Impact of Climate Change on Water Resources in View of Contribution of Runoff Components in Stream Flow: A Case Study from Langtang Basin, Nepal
Observation and model-based studies suggest substantial hydrological flow pattern changes in mountain watershed where hydrology is dominated by cryospheric processes (IPCC 2007). The response of cryospheric processes to warming climate in mountain areas can be analysed by examining the responses in the seasonal and annual hydrologic regimes of rivers where snowmelt contributes significantly to the runoff. This study is carried out in Langtang basin, which aims to assess the impact of potential warming on snowmelt contribution and river discharge utilizes a Snowmelt Runoff Model (SRM), which is one of a very few models in the world today that requires remote sensing derived snow cover data as a model input. In this study, snow cover and hydrometric data were derived from Moderate Resolution Imaging Spectro-radiometer (MODIS) snow product and Snow and Glacier Hydrological Unit (SGHU) of Department of Hydrology and Meteorology, Government of Nepal. The model is calibrated for the year 2006 and validated in 2005. Different climatic scenarios are used (only change in temperature) to run the model in order to understand the impact of changing climate on runoff component and river discharge. In 2006, snow and glacier melt component contributes 35% in winter, 18% in summer and 19% annually in the stream flow. In this study, model predicts that snow and glacier melt contribution in stream flow will increase approximately at the rate of 2% in winter, 5% in summer and 4% in annual flow per 1°C temperature rise. Due to increase in snowmelt contribution, river discharge will also increase at the rate of 2% in winter, 6% in summer and 5% in annual flow under the projected temperature rise of 1°C.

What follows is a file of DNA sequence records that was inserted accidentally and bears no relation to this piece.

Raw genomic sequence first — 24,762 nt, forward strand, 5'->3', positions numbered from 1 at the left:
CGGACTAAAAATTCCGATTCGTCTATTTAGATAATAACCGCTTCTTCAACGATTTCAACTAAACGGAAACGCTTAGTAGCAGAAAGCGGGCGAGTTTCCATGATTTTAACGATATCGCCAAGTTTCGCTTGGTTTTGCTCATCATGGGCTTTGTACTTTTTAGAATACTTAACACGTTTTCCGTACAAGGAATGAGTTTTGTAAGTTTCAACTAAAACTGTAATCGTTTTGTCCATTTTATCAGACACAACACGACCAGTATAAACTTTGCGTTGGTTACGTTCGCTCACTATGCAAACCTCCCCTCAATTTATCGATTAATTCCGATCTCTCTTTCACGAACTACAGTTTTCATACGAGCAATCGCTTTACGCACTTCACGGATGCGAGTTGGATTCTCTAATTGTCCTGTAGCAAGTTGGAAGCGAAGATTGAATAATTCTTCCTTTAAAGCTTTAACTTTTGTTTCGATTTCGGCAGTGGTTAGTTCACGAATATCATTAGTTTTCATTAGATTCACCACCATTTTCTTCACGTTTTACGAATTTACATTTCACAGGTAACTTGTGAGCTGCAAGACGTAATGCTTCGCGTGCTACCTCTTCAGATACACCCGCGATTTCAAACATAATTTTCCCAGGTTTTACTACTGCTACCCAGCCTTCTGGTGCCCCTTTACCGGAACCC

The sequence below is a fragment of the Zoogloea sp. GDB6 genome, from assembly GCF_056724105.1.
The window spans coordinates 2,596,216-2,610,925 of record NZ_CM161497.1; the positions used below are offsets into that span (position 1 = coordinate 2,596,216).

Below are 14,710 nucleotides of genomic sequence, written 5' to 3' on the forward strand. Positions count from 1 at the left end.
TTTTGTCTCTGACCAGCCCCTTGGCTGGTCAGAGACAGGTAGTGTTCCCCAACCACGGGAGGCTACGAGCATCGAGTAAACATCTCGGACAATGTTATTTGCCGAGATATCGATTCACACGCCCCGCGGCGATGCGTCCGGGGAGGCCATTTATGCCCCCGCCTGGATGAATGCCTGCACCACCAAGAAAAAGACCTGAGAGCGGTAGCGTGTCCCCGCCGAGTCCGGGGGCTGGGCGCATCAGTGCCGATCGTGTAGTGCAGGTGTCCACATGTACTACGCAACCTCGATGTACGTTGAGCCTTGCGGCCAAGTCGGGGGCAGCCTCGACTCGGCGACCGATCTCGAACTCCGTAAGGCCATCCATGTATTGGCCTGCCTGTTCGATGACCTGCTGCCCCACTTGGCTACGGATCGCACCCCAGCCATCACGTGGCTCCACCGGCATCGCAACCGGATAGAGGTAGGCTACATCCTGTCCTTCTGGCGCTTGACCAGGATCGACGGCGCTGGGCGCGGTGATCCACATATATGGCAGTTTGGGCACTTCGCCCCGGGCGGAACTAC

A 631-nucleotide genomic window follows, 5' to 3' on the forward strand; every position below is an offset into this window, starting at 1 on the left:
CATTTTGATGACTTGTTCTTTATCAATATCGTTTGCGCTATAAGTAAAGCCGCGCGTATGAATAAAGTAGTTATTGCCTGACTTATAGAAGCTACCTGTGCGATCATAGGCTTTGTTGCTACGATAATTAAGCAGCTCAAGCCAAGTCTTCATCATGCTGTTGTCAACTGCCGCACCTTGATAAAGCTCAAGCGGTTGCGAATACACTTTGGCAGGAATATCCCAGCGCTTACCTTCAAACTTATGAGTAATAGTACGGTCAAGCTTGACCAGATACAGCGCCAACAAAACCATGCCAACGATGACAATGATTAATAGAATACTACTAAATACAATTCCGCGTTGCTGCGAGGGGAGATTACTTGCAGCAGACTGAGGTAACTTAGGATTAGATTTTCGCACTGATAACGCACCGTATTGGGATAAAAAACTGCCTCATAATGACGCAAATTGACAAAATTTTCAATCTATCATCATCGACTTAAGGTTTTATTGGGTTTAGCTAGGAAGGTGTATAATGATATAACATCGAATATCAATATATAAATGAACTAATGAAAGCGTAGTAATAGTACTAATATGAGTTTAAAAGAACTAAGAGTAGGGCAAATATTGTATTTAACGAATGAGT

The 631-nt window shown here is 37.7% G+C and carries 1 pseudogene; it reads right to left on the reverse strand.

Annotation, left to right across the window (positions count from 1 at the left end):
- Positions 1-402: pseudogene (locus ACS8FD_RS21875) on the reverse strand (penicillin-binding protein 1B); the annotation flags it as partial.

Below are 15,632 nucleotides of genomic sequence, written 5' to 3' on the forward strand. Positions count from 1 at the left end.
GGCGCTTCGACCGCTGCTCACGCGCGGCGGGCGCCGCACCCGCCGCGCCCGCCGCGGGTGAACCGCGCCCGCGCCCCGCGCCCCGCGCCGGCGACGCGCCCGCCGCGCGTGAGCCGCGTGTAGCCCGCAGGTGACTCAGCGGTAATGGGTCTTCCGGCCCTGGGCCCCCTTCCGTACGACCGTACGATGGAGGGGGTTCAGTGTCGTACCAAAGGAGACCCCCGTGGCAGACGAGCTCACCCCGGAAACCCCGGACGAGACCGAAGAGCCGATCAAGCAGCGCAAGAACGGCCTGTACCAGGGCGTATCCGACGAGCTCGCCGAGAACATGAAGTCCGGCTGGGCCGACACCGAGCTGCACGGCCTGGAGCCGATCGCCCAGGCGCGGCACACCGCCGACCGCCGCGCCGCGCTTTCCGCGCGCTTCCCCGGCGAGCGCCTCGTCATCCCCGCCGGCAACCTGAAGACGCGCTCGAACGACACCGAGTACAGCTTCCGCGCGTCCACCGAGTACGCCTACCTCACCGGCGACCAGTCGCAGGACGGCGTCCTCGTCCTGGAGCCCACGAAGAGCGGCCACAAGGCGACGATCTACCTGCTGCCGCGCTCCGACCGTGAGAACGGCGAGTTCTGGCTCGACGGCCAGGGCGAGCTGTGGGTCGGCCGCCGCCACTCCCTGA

Journal of Hydrology and Meteorology, Vol. 9(1) 2015, p.74-84